Arnold & Porter will continue to monitor and report on enforcement and litigation developments related to SPACs as well as develop best practices for our clients. If you are seeking advice on how to mitigate risks in connection with SPAC transactions, please reach out to any author of this Advisory or your regular Arnold & Porter contact.

© Arnold & Porter Kaye Scholer LLP 2021 All Rights Reserved. This Advisory is intended to be a general summary of the law and does not constitute legal advice. You should consult with counsel to determine applicable legal requirements in a specific fact situation.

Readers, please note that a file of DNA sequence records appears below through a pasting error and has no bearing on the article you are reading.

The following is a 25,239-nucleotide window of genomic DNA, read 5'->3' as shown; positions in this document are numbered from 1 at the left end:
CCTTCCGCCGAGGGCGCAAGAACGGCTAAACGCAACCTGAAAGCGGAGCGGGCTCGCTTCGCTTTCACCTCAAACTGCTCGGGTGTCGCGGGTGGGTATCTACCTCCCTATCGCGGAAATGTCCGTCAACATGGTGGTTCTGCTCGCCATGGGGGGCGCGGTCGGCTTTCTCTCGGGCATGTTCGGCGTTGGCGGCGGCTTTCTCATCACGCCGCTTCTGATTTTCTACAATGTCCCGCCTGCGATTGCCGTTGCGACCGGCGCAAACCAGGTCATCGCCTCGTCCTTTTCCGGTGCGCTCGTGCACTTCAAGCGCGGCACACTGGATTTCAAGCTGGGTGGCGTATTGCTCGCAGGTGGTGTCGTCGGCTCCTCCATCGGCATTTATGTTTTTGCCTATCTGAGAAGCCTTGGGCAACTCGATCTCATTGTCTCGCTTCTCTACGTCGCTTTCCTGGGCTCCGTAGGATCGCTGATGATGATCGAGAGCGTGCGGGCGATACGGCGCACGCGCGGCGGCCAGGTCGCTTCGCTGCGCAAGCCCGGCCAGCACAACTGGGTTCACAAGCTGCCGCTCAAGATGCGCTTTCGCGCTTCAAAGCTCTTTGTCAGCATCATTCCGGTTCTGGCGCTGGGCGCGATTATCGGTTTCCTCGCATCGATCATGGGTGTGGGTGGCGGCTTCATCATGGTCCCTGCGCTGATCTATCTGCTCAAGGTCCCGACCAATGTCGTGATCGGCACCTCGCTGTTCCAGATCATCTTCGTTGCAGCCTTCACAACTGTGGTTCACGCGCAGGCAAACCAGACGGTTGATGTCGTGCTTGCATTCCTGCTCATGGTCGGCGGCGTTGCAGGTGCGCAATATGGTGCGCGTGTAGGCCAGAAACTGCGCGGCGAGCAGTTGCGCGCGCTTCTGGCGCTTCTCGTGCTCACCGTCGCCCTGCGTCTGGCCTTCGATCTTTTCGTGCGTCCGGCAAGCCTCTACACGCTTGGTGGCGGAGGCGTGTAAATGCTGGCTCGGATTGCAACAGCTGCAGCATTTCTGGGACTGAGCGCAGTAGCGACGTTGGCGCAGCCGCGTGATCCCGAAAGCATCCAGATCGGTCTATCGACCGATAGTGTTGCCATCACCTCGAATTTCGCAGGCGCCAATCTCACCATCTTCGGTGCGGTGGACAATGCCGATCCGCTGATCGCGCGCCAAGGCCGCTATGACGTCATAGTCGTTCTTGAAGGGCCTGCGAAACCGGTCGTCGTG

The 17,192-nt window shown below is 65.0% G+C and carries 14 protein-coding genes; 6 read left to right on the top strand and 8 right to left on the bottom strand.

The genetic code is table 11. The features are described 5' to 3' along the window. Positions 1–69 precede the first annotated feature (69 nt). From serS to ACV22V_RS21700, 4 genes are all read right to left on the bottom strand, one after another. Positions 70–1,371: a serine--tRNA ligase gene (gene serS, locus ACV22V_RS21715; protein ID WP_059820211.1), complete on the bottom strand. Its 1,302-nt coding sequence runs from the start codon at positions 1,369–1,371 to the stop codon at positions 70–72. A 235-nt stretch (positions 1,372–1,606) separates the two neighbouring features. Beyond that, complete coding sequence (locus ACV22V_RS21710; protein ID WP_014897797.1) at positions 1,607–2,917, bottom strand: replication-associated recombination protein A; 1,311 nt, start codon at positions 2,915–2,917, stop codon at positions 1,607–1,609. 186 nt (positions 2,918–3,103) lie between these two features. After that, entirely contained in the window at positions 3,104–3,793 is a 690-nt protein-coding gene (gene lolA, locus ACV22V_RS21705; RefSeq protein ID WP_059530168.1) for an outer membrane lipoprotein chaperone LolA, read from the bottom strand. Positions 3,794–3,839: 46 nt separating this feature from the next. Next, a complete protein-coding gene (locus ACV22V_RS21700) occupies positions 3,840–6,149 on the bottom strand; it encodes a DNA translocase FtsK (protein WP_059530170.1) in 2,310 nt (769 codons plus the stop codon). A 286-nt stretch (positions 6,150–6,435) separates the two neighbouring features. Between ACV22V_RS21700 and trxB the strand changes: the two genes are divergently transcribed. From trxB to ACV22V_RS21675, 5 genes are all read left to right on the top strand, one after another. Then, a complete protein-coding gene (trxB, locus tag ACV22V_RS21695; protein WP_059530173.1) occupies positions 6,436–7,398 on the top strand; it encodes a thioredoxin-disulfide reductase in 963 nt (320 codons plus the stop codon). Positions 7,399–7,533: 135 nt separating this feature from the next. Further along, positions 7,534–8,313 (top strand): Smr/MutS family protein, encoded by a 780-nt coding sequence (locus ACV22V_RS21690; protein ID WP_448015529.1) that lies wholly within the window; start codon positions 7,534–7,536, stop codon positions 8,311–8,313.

1. Other actions have been filed following the Pivotal/XL Hybrids merger, the Netfin/Triterras merger, and the Silver Run/Alta Mesa merger. Suh v. XL Fleet Corp., No. 21-cv-2002 (S.D.N.Y. Mar. 8, 2021); Ferraiori v. Triterras, Inc., No. 20-CV-10795 (S.D.N.Y. Dec. 21, 2020); Camelot Event Driven Fund, A Series of Frank Funds Trust v. Alta Mesa Resources, Inc., No. 19-cv-00957 (S.D. Tex. Apr. 6, 2020)